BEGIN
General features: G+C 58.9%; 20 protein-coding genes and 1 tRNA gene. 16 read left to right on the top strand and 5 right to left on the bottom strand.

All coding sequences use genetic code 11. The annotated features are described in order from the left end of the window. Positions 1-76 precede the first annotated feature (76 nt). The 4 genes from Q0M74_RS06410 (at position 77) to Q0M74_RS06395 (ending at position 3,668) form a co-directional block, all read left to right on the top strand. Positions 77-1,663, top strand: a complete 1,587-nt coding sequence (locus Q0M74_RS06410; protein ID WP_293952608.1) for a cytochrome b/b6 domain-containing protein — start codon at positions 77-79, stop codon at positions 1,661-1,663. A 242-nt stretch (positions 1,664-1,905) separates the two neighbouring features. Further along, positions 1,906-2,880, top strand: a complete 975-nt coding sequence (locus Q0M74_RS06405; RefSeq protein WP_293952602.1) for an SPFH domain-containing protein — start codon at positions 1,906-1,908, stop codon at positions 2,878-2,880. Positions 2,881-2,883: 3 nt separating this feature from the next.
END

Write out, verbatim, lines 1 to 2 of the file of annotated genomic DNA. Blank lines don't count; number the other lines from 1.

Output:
General features: G+C 58.9%; 20 protein-coding genes and 1 tRNA gene. 16 read left to right on the top strand and 5 right to left on the bottom strand.

All coding sequences use genetic code 11. The annotated features are described in order from the left end of the window. Positions 1-76 precede the first annotated feature (76 nt). The 4 genes from Q0M74_RS06410 (at position 77) to Q0M74_RS06395 (ending at position 3,668) form a co-directional block, all read left to right on the top strand. Positions 77-1,663, top strand: a complete 1,587-nt coding sequence (locus Q0M74_RS06410; protein ID WP_293952608.1) for a cytochrome b/b6 domain-containing protein — start codon at positions 77-79, stop codon at positions 1,661-1,663. A 242-nt stretch (positions 1,664-1,905) separates the two neighbouring features. Further along, positions 1,906-2,880, top strand: a complete 975-nt coding sequence (locus Q0M74_RS06405; RefSeq protein WP_293952602.1) for an SPFH domain-containing protein — start codon at positions 1,906-1,908, stop codon at positions 2,878-2,880. Positions 2,881-2,883: 3 nt separating this feature from the next.